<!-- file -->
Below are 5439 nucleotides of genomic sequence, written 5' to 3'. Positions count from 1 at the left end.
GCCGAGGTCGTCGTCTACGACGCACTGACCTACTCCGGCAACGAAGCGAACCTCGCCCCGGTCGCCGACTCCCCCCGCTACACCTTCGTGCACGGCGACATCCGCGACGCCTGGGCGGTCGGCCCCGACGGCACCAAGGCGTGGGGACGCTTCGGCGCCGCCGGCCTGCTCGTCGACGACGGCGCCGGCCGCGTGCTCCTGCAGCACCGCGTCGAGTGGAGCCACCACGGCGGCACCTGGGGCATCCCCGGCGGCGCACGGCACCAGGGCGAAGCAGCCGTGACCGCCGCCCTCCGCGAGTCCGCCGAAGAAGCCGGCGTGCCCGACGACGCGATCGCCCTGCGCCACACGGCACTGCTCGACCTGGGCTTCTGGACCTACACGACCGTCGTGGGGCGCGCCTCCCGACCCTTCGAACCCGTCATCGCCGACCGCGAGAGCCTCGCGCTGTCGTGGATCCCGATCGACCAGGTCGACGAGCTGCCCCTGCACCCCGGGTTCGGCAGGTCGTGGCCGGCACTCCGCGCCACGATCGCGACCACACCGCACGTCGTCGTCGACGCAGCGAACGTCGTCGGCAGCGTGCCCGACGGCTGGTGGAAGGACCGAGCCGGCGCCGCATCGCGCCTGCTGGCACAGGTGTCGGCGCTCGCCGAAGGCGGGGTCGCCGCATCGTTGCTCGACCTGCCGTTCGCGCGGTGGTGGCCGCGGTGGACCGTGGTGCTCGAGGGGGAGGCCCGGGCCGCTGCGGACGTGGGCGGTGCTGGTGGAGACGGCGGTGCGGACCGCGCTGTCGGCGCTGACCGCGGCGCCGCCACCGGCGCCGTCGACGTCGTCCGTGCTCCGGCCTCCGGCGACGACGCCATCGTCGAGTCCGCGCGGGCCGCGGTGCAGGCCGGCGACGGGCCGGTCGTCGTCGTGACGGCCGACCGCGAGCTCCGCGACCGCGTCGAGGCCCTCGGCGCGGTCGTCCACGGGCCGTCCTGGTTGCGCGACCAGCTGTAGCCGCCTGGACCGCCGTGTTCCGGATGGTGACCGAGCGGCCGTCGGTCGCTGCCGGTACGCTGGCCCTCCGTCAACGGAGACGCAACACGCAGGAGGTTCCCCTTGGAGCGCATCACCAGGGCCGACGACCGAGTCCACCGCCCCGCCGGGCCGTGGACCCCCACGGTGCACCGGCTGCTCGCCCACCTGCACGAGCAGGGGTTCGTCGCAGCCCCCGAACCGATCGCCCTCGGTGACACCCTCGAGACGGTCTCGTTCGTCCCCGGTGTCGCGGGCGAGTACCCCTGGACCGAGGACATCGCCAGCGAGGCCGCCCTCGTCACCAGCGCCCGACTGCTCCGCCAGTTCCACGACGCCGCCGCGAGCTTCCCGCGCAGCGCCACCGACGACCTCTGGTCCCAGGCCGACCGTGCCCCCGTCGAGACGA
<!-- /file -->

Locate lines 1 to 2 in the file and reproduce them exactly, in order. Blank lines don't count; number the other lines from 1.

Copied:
Below are 5439 nucleotides of genomic sequence, written 5' to 3'. Positions count from 1 at the left end.
GCCGAGGTCGTCGTCTACGACGCACTGACCTACTCCGGCAACGAAGCGAACCTCGCCCCGGTCGCCGACTCCCCCCGCTACACCTTCGTGCACGGCGACATCCGCGACGCCTGGGCGGTCGGCCCCGACGGCACCAAGGCGTGGGGACGCTTCGGCGCCGCCGGCCTGCTCGTCGACGACGGCGCCGGCCGCGTGCTCCTGCAGCACCGCGTCGAGTGGAGCCACCACGGCGGCACCTGGGGCATCCCCGGCGGCGCACGGCACCAGGGCGAAGCAGCCGTGACCGCCGCCCTCCGCGAGTCCGCCGAAGAAGCCGGCGTGCCCGACGACGCGATCGCCCTGCGCCACACGGCACTGCTCGACCTGGGCTTCTGGACCTACACGACCGTCGTGGGGCGCGCCTCCCGACCCTTCGAACCCGTCATCGCCGACCGCGAGAGCCTCGCGCTGTCGTGGATCCCGATCGACCAGGTCGACGAGCTGCCCCTGCACCCCGGGTTCGGCAGGTCGTGGCCGGCACTCCGCGCCACGATCGCGACCACACCGCACGTCGTCGTCGACGCAGCGAACGTCGTCGGCAGCGTGCCCGACGGCTGGTGGAAGGACCGAGCCGGCGCCGCATCGCGCCTGCTGGCACAGGTGTCGGCGCTCGCCGAAGGCGGGGTCGCCGCATCGTTGCTCGACCTGCCGTTCGCGCGGTGGTGGCCGCGGTGGACCGTGGTGCTCGAGGGGGAGGCCCGGGCCGCTGCGGACGTGGGCGGTGCTGGTGGAGACGGCGGTGCGGACCGCGCTGTCGGCGCTGACCGCGGCGCCGCCACCGGCGCCGTCGACGTCGTCCGTGCTCCGGCCTCCGGCGACGACGCCATCGTCGAGTCCGCGCGGGCCGCGGTGCAGGCCGGCGACGGGCCGGTCGTCGTCGTGACGGCCGACCGCGAGCTCCGCGACCGCGTCGAGGCCCTCGGCGCGGTCGTCCACGGGCCGTCCTGGTTGCGCGACCAGCTGTAGCCGCCTGGACCGCCGTGTTCCGGATGGTGACCGAGCGGCCGTCGGTCGCTGCCGGTACGCTGGCCCTCCGTCAACGGAGACGCAACACGCAGGAGGTTCCCCTTGGAGCGCATCACCAGGGCCGACGACCGAGTCCACCGCCCCGCCGGGCCGTGGACCCCCACGGTGCACCGGCTGCTCGCCCACCTGCACGAGCAGGGGTTCGTCGCAGCCCCCGAACCGATCGCCCTCGGTGACACCCTCGAGACGGTCTCGTTCGTCCCCGGTGTCGCGGGCGAGTACCCCTGGACCGAGGACATCGCCAGCGAGGCCGCCCTCGTCACCAGCGCCCGACTGCTCCGCCAGTTCCACGACGCCGCCGCGAGCTTCCCGCGCAGCGCCACCGACGACCTCTGGTCCCAGGCCGACCGTGCCCCCGTCGAGACGA